Sandy Bridge-EP Review

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While SPECint includes a wide range of workloads, SPECfp focuses on floating point code, which tends to come from the scientific world. SPECfp includes code drawn from applications such as weather modeling, fluid dynamics, quantum chemistry and speech recognition. SPECfp consists of 17 benchmarks written in C, C++, Fortran and a mixture of C and Fortran.

Our testing methods are similar to those identified previously for SPECint. We used binaries supplied by Intel, with close to optimal compiler settings. All performance results presented are base, rather than peak. The SPECfp tests were run only once on both systems, although the scores were checked for reasonableness against existing valid submissions. The flags used for SPECfp_rate2006 were:

C benchmarks: [-QxAVX/-QxSSE4.2] -Qipo -O3 -Qprec-div- -Qansi-alias -Qopt-prefetch -Qauto-ilp32 -Qopt-mem-layout-trans:3 /F1000000000 -link /FORCE:MULTIPLE

C++ benchmarks: [-QxAVX/-QxSSE4.2] -Qipo -O3 -Qprec-div- -Qansi-alias -Qopt-prefetch -Qcxx-features -Qauto-ilp32 -Qopt-mem-layout-trans:3 /F1000000000 shlW64M.lib -link /FORCE:MULTIPLE

Fortran benchmarks: [-QxAVX/-QxSSE4.2] -Qipo -O3 -Qprec-div- -Qansi-alias -Qopt-prefetch /F1000000000 -link /FORCE:MULTIPLE

Benchmarks using Fortran and C: [-QxAVX/-QxSSE4.2] -Qipo -O3 -Qprec-div- -Qansi-alias -Qopt-prefetch -Qauto-ilp32 -Qopt-mem-layout-trans:3 /F1000000000 -link /FORCE:MULTIPLE

Figure 7 shows performance for SPECfp_rate2006, which is measured as a speedup ratio over the reference system. The architectural changes in Sandy Bridge-EP are relatively more beneficial for floating point and scientific benchmarks. For example, the 256-bit instructions in AVX are generally only available for floating point data types, rather than integers. Additionally, the benchmarks in SPECfp are much more bandwidth sensitive and will respond well to the prefetcher optimizations and the higher bandwidth memory controller. Also, FP workloads are more likely to effectively issue two load instructions per cycle. So the performance gains in SPECfp should be a fair bit higher than SPECint.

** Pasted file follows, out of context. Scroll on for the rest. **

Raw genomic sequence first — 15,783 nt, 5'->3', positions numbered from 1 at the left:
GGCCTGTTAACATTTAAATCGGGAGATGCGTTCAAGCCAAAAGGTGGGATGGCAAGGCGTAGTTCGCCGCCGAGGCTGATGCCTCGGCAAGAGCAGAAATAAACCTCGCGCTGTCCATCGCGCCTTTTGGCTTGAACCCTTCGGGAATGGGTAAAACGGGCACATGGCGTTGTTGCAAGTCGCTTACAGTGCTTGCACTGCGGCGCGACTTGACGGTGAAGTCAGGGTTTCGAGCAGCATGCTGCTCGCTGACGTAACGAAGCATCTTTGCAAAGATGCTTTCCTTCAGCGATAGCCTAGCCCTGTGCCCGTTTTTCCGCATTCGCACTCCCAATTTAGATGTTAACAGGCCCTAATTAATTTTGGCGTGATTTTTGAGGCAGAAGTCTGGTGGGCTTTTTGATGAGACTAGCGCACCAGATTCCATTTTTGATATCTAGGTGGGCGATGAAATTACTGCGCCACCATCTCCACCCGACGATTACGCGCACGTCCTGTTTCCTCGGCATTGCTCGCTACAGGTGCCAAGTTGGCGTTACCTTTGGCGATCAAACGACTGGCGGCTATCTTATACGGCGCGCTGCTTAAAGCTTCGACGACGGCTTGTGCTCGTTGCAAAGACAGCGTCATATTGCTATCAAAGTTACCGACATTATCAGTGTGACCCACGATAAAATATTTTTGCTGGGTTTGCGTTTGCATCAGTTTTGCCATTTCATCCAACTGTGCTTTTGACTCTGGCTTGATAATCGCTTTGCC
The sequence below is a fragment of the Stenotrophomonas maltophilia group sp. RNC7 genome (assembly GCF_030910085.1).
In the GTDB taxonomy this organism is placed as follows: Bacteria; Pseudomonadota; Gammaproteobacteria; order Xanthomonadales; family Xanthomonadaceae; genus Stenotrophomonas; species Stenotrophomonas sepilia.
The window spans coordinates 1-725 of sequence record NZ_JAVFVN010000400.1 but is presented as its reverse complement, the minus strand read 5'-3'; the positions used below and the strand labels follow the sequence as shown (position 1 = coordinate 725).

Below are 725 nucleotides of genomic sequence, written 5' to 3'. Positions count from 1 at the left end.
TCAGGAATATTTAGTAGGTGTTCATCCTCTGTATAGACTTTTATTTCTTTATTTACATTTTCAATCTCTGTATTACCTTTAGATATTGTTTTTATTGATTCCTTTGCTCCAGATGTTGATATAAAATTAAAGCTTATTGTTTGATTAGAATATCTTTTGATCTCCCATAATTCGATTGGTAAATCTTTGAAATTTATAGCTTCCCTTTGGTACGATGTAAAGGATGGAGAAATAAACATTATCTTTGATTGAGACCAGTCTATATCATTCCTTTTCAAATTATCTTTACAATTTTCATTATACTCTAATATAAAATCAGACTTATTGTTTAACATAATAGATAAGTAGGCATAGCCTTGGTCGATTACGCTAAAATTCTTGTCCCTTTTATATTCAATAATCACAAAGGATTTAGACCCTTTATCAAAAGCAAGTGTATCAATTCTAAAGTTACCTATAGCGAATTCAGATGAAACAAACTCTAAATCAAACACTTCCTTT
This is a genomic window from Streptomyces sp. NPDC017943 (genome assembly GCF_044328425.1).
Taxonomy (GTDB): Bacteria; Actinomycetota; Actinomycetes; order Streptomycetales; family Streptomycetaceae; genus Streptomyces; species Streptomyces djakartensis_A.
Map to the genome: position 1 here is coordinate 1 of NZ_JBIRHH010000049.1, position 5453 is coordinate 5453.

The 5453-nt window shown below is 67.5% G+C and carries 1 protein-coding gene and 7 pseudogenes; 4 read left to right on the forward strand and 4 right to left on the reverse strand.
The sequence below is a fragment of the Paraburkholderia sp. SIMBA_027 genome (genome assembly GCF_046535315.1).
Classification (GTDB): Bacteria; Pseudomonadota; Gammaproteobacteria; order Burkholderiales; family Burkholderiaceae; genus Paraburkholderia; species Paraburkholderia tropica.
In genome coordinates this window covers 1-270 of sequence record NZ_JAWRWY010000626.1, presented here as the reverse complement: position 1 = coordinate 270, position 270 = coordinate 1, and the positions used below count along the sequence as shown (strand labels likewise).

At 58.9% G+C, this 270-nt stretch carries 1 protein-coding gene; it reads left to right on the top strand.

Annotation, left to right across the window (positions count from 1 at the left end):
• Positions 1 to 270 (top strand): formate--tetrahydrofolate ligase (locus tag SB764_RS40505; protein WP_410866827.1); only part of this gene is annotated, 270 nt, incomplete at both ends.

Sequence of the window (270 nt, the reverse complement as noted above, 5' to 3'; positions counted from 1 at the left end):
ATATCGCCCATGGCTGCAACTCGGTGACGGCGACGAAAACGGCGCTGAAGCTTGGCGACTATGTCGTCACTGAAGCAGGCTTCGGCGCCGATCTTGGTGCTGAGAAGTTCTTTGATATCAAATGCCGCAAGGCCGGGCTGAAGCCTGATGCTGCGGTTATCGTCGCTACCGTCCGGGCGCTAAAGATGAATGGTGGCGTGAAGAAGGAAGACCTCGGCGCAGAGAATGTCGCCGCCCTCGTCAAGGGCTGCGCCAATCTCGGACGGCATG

Figure 7. SPECfp_rate2006 Performance

The overall gain for Sandy Bridge-EP on SPECfp_rate2006 is 95%, which translates into about 45% higher performance per core. At the low end of the spectrum, is gromacs with a 66% gain, while dealii improved by an astounding 179%. There is no one particular benchmark within SPECfp that is most closely correlated with real workloads, in part because SPECfp is generally reflective of scientific computing. However, excluding these outliers, the performance gains seemed to be fairly steady. Most tests were within a range of 75% to 110%. Generally, these results are consistent with expectations relative to SPECint, which realized an overall gain of 77%, compared to 95% for SPECfp.

Figure 8. SPECfp_rate2006 Power Efficiency

Figure 8 shows the power efficiency for the individual benchmarks in SPECfp_rate2006. The efficiency gains for Sandy Bridge-EP are muted compared to the impressive performance improvements. Sandy Bridge-EP’s power consumption for SPECfp tests seems to vary quite a bit more than SPECint. The server draws between 432-564W for the various SPECfp benchmarks; the power consumption relative to Westmere-EP is between 35% and 70% higher.

This variation in power consumption means that the overall performance/watt improvements are determined by both performance gains and power optimizations in unpredictable ways. For example, gromacs saw the smallest performance gain (66%) and would be expected to also demonstrate the smallest change in efficiency. However, the performance/watt for gromacs increased by 21%, compared to 11% for lbm. Overall, efficiency improved by 10%- 35%, with dealli as a huge outlier at 77%. So the SPECfp performance/watt gains were consistent with those in SPECint, but slightly higher.

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